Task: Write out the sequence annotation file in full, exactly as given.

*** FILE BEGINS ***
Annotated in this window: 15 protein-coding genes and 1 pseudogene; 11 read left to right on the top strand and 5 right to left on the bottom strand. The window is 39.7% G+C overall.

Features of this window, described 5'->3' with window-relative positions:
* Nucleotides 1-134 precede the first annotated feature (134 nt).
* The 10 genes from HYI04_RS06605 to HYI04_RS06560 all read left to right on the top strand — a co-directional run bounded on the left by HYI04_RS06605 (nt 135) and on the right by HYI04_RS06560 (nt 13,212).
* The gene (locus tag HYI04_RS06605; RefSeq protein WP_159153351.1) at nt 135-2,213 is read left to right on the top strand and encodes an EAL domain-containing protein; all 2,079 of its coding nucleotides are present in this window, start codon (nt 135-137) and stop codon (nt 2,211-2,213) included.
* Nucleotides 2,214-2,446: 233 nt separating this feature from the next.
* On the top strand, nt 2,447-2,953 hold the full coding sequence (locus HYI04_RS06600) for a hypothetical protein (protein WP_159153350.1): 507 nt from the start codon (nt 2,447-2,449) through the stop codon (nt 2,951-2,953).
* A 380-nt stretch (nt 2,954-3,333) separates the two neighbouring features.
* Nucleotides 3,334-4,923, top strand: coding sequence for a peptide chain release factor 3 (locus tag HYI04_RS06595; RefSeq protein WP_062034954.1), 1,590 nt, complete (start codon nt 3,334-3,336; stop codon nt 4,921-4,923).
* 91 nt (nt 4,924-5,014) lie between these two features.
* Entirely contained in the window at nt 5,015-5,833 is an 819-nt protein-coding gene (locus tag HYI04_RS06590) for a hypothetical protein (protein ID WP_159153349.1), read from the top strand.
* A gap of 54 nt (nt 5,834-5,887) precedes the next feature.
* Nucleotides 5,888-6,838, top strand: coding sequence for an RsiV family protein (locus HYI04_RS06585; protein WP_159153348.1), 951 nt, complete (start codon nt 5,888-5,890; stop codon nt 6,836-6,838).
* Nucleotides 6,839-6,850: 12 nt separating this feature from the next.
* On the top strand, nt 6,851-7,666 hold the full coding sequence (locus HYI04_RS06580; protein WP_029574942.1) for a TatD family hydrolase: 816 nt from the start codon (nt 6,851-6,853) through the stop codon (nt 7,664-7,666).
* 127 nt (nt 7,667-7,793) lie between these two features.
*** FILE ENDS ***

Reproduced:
Annotated in this window: 15 protein-coding genes and 1 pseudogene; 11 read left to right on the top strand and 5 right to left on the bottom strand. The window is 39.7% G+C overall.

Features of this window, described 5'->3' with window-relative positions:
* Nucleotides 1-134 precede the first annotated feature (134 nt).
* The 10 genes from HYI04_RS06605 to HYI04_RS06560 all read left to right on the top strand — a co-directional run bounded on the left by HYI04_RS06605 (nt 135) and on the right by HYI04_RS06560 (nt 13,212).
* The gene (locus tag HYI04_RS06605; RefSeq protein WP_159153351.1) at nt 135-2,213 is read left to right on the top strand and encodes an EAL domain-containing protein; all 2,079 of its coding nucleotides are present in this window, start codon (nt 135-137) and stop codon (nt 2,211-2,213) included.
* Nucleotides 2,214-2,446: 233 nt separating this feature from the next.
* On the top strand, nt 2,447-2,953 hold the full coding sequence (locus HYI04_RS06600) for a hypothetical protein (protein WP_159153350.1): 507 nt from the start codon (nt 2,447-2,449) through the stop codon (nt 2,951-2,953).
* A 380-nt stretch (nt 2,954-3,333) separates the two neighbouring features.
* Nucleotides 3,334-4,923, top strand: coding sequence for a peptide chain release factor 3 (locus tag HYI04_RS06595; RefSeq protein WP_062034954.1), 1,590 nt, complete (start codon nt 3,334-3,336; stop codon nt 4,921-4,923).
* 91 nt (nt 4,924-5,014) lie between these two features.
* Entirely contained in the window at nt 5,015-5,833 is an 819-nt protein-coding gene (locus tag HYI04_RS06590) for a hypothetical protein (protein ID WP_159153349.1), read from the top strand.
* A gap of 54 nt (nt 5,834-5,887) precedes the next feature.
* Nucleotides 5,888-6,838, top strand: coding sequence for an RsiV family protein (locus HYI04_RS06585; protein WP_159153348.1), 951 nt, complete (start codon nt 5,888-5,890; stop codon nt 6,836-6,838).
* Nucleotides 6,839-6,850: 12 nt separating this feature from the next.
* On the top strand, nt 6,851-7,666 hold the full coding sequence (locus HYI04_RS06580; protein WP_029574942.1) for a TatD family hydrolase: 816 nt from the start codon (nt 6,851-6,853) through the stop codon (nt 7,664-7,666).
* 127 nt (nt 7,667-7,793) lie between these two features.